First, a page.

We have lived half a century
Generation X is dead.
What will we be like when we are old?
Will our hair resemble the wild geriatric wigs
of dandelions gone to seed?
Will crushed tissues peek from our sleeves
like desiccated prom corsages?
Will our days be compartmented
as pills we fish from plastic organizers?
Perhaps we’ll startle at the tiny craters
of our bewildered eyes in mirrors.
We don’t know what will surprise us
most. Even as old newspaper stacks
grow more Smithsonian daily
in our attics—a dead bee atop one pile
like a dispossessed apostrophe.
Even as winter dusk
presses tusks of dull blue
against the west-facing windows.
In the television light,
we are ghosts on the sofa,
turning the voices up to shouting
to catch the scripted words of lovers,
killers, all our new friends.
We hunker under afghans
while arthritis hauls an arctic wind
through our wrists. In these days
of no station signoff, we dwell
in electronic light everlasting.
Minneapolis, after George Floyd
Those pried-open peonies weeping
glistering tears of ants.
That all-night gas station off the highway,
icy and fever lit.
That blue-red whip of siren light, that
hollow vowel of siren sound.
The house siding dripping for hours
after arson-proofing by garden hose.
That graying bathwater, undrained
for emergency cistern.
That neighborhood 4:00 a.m. porch vigil,
baseball bat and bullhorn at the ready.
That blown transformer, a miniature tinman
strapped to a pole, head frothing fire.
That abandoned construction site like a
broken-down roller coaster
dangling the loose teeth of its seats.
Those busted storefront windows,
plywood eyes nailed shut.
Those sick flowers of smoke
unfurling from the burning precinct station.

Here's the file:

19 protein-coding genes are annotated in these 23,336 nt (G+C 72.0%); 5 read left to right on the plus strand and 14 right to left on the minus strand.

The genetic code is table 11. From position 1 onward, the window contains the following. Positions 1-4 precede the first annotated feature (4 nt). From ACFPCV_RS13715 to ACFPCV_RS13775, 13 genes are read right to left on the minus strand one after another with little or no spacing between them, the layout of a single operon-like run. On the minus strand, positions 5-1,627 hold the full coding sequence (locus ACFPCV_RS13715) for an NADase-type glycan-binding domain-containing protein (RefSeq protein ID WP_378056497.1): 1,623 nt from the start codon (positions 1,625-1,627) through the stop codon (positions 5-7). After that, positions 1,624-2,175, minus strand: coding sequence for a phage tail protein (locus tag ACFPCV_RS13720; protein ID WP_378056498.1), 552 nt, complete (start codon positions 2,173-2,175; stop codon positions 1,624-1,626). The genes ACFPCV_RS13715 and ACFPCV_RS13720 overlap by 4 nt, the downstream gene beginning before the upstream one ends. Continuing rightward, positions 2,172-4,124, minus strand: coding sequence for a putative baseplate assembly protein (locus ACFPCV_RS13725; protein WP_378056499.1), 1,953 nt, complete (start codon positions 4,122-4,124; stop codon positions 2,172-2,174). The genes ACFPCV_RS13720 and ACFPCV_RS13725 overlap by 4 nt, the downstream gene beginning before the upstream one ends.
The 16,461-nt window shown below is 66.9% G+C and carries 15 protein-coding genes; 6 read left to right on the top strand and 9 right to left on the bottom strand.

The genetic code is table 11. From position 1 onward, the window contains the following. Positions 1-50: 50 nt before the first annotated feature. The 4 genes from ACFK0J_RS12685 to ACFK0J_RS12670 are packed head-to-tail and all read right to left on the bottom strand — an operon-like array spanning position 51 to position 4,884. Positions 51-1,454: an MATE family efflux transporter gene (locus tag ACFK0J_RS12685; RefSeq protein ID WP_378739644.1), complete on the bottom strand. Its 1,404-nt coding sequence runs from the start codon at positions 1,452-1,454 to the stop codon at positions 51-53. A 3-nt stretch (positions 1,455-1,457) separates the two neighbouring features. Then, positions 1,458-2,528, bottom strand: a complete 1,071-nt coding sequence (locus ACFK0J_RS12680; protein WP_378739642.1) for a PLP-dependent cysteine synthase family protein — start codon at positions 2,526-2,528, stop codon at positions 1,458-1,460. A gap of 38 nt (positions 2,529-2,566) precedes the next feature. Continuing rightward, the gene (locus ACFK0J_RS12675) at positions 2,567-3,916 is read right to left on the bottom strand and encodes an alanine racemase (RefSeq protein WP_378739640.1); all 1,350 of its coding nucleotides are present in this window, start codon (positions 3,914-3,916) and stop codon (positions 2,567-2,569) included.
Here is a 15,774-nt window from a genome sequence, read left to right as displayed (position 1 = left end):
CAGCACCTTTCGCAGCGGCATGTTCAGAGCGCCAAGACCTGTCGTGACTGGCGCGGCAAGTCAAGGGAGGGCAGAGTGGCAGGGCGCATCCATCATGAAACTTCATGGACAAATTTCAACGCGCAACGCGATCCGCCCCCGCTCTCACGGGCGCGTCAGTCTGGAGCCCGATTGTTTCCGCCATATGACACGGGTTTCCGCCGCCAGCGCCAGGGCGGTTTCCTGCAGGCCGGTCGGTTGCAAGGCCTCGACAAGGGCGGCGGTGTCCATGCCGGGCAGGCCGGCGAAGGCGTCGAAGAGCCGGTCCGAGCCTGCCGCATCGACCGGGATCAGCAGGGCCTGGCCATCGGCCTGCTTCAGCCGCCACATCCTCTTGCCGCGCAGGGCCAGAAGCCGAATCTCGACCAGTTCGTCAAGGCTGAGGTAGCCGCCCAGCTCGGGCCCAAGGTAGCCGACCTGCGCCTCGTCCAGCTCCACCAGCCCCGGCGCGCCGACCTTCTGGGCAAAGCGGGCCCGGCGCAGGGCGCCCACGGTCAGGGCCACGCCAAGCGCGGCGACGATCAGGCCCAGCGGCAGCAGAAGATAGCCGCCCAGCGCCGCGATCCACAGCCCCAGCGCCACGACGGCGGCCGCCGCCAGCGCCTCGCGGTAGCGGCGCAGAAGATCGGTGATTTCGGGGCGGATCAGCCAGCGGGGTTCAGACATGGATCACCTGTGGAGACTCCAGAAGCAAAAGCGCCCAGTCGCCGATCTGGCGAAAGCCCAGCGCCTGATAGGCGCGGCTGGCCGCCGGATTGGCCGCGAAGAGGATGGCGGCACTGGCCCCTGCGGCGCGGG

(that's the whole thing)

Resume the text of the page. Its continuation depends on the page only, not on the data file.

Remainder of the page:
That moonlight scaffolding the roofless
brick of charred post office.
That dizzying lasso of copter blades—
that wrenching from dream
to waking, hair spilled across the pillow
and caught in the teeth of morning sun.
Experts say laughter is a series of deep sighs.
The lungs jump like squirrels. Once,
a girls’ school in rural Tanzania
broke out in a contagion of laughter.
In the midst of a division
lesson, one girl laughed as if
she suddenly could no longer believe
what was happening. The laughter
enflamed the school, then the town,
an epidemic that lasted nearly two years.
Once, a woman in AA,
standing in midlife recovery,
said she no longer told jokes
because humor was based in cruelty.
It’s true, always a man will walk into a bar
and unload a punch line
like well-packed gunpowder.
Every comedian is a bulldozer operator
shoving the rubble of an explosion
into a more manageable emotional landfill.
Laughter, the arrival of a breaking point.
A crosscurrent crawls your limbs
as you lose your footing in the undertow.
Julie A. Cox received her MFA in creative writing from the University of Minnesota, where she was awarded the Edelstein-Keller Fellowship in poetry. A finalist for the Loft Mentorship series and the Writers at Work Competition, she has poems published or forthcoming in American Literary Review, Cream City Review, Hanging Loose, Salamander, Water~Stone, and elsewhere. Julie lives with her husband in Minneapolis with a family of four gray cats they were cajoled into adopting (despite her allergies and all common sense) from a local rescue.